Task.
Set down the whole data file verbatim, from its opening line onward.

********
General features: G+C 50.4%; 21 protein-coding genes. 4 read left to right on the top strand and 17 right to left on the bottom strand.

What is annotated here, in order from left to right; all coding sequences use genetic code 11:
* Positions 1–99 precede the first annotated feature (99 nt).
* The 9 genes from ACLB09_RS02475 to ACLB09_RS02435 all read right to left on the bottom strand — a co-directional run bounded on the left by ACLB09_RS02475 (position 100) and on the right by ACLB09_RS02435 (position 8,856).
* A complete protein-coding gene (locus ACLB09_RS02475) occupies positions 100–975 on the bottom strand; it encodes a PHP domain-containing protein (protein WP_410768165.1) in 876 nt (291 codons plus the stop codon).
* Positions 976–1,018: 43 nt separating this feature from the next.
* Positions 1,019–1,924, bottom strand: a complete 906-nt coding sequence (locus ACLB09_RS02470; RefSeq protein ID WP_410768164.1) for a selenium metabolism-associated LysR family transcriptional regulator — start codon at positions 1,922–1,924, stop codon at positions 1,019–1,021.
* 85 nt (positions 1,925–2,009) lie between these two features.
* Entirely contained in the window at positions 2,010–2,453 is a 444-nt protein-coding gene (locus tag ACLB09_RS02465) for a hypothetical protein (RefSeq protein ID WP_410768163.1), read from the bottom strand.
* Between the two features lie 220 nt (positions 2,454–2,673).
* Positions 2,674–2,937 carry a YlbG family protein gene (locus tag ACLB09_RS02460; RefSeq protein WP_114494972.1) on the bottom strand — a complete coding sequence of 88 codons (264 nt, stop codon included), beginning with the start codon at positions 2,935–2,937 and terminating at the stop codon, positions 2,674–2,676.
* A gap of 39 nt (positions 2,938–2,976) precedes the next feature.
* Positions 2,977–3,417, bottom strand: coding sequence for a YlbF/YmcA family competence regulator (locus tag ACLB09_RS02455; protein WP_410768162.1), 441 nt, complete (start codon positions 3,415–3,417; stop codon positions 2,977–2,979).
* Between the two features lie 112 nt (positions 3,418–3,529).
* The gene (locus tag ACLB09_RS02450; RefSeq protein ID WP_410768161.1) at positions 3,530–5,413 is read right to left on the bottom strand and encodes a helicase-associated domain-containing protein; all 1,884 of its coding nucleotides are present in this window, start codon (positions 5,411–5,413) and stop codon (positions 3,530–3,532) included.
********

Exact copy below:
General features: G+C 50.4%; 21 protein-coding genes. 4 read left to right on the top strand and 17 right to left on the bottom strand.

What is annotated here, in order from left to right; all coding sequences use genetic code 11:
* Positions 1–99 precede the first annotated feature (99 nt).
* The 9 genes from ACLB09_RS02475 to ACLB09_RS02435 all read right to left on the bottom strand — a co-directional run bounded on the left by ACLB09_RS02475 (position 100) and on the right by ACLB09_RS02435 (position 8,856).
* A complete protein-coding gene (locus ACLB09_RS02475) occupies positions 100–975 on the bottom strand; it encodes a PHP domain-containing protein (protein WP_410768165.1) in 876 nt (291 codons plus the stop codon).
* Positions 976–1,018: 43 nt separating this feature from the next.
* Positions 1,019–1,924, bottom strand: a complete 906-nt coding sequence (locus ACLB09_RS02470; RefSeq protein ID WP_410768164.1) for a selenium metabolism-associated LysR family transcriptional regulator — start codon at positions 1,922–1,924, stop codon at positions 1,019–1,021.
* 85 nt (positions 1,925–2,009) lie between these two features.
* Entirely contained in the window at positions 2,010–2,453 is a 444-nt protein-coding gene (locus tag ACLB09_RS02465) for a hypothetical protein (RefSeq protein ID WP_410768163.1), read from the bottom strand.
* Between the two features lie 220 nt (positions 2,454–2,673).
* Positions 2,674–2,937 carry a YlbG family protein gene (locus tag ACLB09_RS02460; RefSeq protein WP_114494972.1) on the bottom strand — a complete coding sequence of 88 codons (264 nt, stop codon included), beginning with the start codon at positions 2,935–2,937 and terminating at the stop codon, positions 2,674–2,676.
* A gap of 39 nt (positions 2,938–2,976) precedes the next feature.
* Positions 2,977–3,417, bottom strand: coding sequence for a YlbF/YmcA family competence regulator (locus tag ACLB09_RS02455; protein WP_410768162.1), 441 nt, complete (start codon positions 3,415–3,417; stop codon positions 2,977–2,979).
* Between the two features lie 112 nt (positions 3,418–3,529).
* The gene (locus tag ACLB09_RS02450; RefSeq protein ID WP_410768161.1) at positions 3,530–5,413 is read right to left on the bottom strand and encodes a helicase-associated domain-containing protein; all 1,884 of its coding nucleotides are present in this window, start codon (positions 5,411–5,413) and stop codon (positions 3,530–3,532) included.